The Dos and Dont;s of Distance Learning

As told by Five ex-virtual students

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Over the pandemic, many students (myself included) had to work with what we had at home and attempt to finish the school year online. The shift was sudden and, at first, difficult to get used to. It felt like nobody had experienced what we were going through – teachers and students alike – and, without any time to prepare, I didn’t know what to do.

Looking back, I wish I’d reached out to graduates who had experienced distance learning prior to Covid-19. Now, with many schools opting to keep their campuses closed and switch to virtual classrooms for the foreseeable future, it seems like the right thing to do to give next semester’s students what I didn’t have. So I spoke to five people who studied online for part of or all of their learning experience.

Amy, Louise, Stephen, Isabel, and Paige have each had varying experiences with distance learning, but they all loved it. Here are their top Do’s and Don’ts.

DO have a scheduled time to study

One of the greatest benefits of distance learning is flexibility. Essentially, when, where, and how you study is pretty much completely up to you. But this leaves a lot of room for falling behind.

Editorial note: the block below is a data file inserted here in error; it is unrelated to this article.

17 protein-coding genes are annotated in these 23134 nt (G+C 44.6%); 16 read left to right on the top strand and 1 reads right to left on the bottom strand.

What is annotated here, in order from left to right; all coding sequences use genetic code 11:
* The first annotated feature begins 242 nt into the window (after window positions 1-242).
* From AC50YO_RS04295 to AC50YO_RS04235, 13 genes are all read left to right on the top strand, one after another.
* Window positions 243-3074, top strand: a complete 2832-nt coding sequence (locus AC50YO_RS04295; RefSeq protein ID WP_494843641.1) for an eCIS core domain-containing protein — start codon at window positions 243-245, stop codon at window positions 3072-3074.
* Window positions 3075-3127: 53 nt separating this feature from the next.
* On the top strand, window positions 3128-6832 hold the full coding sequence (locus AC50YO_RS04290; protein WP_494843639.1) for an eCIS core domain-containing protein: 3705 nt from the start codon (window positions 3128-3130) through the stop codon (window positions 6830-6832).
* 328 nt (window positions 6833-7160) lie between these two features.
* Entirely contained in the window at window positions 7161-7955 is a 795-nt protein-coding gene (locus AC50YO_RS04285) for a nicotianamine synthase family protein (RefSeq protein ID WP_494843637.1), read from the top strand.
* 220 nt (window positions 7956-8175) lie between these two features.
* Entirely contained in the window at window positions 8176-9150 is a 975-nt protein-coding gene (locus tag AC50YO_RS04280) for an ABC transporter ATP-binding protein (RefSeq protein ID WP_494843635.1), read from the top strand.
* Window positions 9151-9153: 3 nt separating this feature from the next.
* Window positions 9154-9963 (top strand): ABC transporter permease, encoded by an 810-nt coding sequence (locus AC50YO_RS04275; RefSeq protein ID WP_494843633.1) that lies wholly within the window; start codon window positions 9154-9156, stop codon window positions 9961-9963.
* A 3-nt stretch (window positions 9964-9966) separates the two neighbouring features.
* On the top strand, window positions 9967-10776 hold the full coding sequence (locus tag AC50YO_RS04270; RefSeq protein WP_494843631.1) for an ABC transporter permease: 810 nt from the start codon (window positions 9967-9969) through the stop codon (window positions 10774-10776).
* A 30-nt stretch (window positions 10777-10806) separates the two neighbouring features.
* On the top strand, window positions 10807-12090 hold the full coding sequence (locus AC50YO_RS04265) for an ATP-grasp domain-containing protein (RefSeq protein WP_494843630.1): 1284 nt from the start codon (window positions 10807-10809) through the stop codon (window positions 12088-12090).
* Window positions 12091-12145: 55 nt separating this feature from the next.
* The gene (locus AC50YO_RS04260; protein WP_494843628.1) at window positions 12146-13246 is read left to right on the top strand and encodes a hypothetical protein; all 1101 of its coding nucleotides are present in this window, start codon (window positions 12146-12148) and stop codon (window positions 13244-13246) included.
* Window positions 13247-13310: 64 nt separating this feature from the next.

Stephen said that making a plan for when to study would have been invaluable for him: “Without the structure of having to attend somewhere it’s very easy to put off webinars and then you find yourself in a hole where it feels impossible to catch up”.

Amy agrees and advises planning how many hours of study you’ll need to complete each week and making a ‘to do’ list to ensure everything gets done. Isabel did this by splitting her schedule up into different tasks (one day for online lecturers and one day for reading and exercises).

A huge benefit of keeping a schedule, though, is making sure you give yourself enough time to chill out. When you work or study from home, the lines between productivity and overworking can easily become blurred. For Louise, who has officially been an external student for the past year and was unofficially learning from online materials for three years beforehand due to an illness, keeping your free time as best you can, “is important for your mental health” and socializing can help break up the day nicely and will “help to keep you motivated”.

DON’T work from your bed

Again, with the freedom to choose where you work, it’s tempting to lounge in your bed in your pajamas with a cup of tea. But working from your bed can come with a load of potential problems. Namely, it can decrease motivation and increase distractions. Unless you have an extenuating reason such as disability, Louise says, getting up, getting dressed, and sitting at a desk can make all the difference in getting into that work mindset. Amy suggests setting up a desk or study space in your room to spark motivation. “This way, it also allows you to switch off when you’ve finished your studying,” she says.